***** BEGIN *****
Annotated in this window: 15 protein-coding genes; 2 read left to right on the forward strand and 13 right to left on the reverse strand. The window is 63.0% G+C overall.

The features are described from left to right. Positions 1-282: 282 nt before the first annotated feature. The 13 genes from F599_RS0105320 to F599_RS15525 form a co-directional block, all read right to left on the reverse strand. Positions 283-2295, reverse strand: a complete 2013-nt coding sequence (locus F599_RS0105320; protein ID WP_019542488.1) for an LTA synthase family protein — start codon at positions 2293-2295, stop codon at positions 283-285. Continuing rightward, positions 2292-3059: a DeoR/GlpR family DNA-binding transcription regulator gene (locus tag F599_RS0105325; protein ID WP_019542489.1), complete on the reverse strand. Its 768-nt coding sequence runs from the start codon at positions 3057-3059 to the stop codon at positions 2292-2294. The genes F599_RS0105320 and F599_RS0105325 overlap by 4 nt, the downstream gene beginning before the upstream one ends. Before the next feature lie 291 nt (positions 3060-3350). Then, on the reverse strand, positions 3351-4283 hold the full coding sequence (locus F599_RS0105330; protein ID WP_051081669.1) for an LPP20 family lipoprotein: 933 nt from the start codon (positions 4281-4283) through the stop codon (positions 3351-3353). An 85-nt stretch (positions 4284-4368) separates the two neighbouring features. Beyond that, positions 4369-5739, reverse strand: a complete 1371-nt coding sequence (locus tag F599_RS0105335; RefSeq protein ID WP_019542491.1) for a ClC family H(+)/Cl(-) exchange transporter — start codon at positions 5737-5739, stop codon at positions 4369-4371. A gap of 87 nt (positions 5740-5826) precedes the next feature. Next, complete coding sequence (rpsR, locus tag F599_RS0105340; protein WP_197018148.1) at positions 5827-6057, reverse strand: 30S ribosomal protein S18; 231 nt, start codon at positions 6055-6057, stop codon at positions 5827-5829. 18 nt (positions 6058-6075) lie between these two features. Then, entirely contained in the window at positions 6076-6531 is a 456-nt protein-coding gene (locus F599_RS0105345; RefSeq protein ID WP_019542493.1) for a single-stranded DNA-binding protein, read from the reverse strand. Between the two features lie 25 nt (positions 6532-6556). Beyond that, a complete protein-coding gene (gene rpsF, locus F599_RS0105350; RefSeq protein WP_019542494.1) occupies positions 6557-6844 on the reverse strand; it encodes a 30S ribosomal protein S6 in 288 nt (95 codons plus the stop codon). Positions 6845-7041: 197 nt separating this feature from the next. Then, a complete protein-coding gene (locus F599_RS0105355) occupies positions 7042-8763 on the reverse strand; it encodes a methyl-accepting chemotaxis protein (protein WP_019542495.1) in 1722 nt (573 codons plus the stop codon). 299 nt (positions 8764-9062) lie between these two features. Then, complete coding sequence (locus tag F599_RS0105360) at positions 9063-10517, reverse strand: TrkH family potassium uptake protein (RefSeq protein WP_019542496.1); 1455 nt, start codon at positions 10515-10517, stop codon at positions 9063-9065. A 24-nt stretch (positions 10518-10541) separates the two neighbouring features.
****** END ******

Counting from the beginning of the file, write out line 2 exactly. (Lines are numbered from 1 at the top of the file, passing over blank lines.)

The features are described from left to right. Positions 1-282: 282 nt before the first annotated feature. The 13 genes from F599_RS0105320 to F599_RS15525 form a co-directional block, all read right to left on the reverse strand. Positions 283-2295, reverse strand: a complete 2013-nt coding sequence (locus F599_RS0105320; protein ID WP_019542488.1) for an LTA synthase family protein — start codon at positions 2293-2295, stop codon at positions 283-285. Continuing rightward, positions 2292-3059: a DeoR/GlpR family DNA-binding transcription regulator gene (locus tag F599_RS0105325; protein ID WP_019542489.1), complete on the reverse strand. Its 768-nt coding sequence runs from the start codon at positions 3057-3059 to the stop codon at positions 2292-2294. The genes F599_RS0105320 and F599_RS0105325 overlap by 4 nt, the downstream gene beginning before the upstream one ends. Before the next feature lie 291 nt (positions 3060-3350). Then, on the reverse strand, positions 3351-4283 hold the full coding sequence (locus F599_RS0105330; protein ID WP_051081669.1) for an LPP20 family lipoprotein: 933 nt from the start codon (positions 4281-4283) through the stop codon (positions 3351-3353). An 85-nt stretch (positions 4284-4368) separates the two neighbouring features. Beyond that, positions 4369-5739, reverse strand: a complete 1371-nt coding sequence (locus tag F599_RS0105335; RefSeq protein ID WP_019542491.1) for a ClC family H(+)/Cl(-) exchange transporter — start codon at positions 5737-5739, stop codon at positions 4369-4371. A gap of 87 nt (positions 5740-5826) precedes the next feature. Next, complete coding sequence (rpsR, locus tag F599_RS0105340; protein WP_197018148.1) at positions 5827-6057, reverse strand: 30S ribosomal protein S18; 231 nt, start codon at positions 6055-6057, stop codon at positions 5827-5829. 18 nt (positions 6058-6075) lie between these two features. Then, entirely contained in the window at positions 6076-6531 is a 456-nt protein-coding gene (locus F599_RS0105345; RefSeq protein ID WP_019542493.1) for a single-stranded DNA-binding protein, read from the reverse strand. Between the two features lie 25 nt (positions 6532-6556). Beyond that, a complete protein-coding gene (gene rpsF, locus F599_RS0105350; RefSeq protein WP_019542494.1) occupies positions 6557-6844 on the reverse strand; it encodes a 30S ribosomal protein S6 in 288 nt (95 codons plus the stop codon). Positions 6845-7041: 197 nt separating this feature from the next. Then, a complete protein-coding gene (locus F599_RS0105355) occupies positions 7042-8763 on the reverse strand; it encodes a methyl-accepting chemotaxis protein (protein WP_019542495.1) in 1722 nt (573 codons plus the stop codon). 299 nt (positions 8764-9062) lie between these two features. Then, complete coding sequence (locus tag F599_RS0105360) at positions 9063-10517, reverse strand: TrkH family potassium uptake protein (RefSeq protein WP_019542496.1); 1455 nt, start codon at positions 10515-10517, stop codon at positions 9063-9065. A 24-nt stretch (positions 10518-10541) separates the two neighbouring features.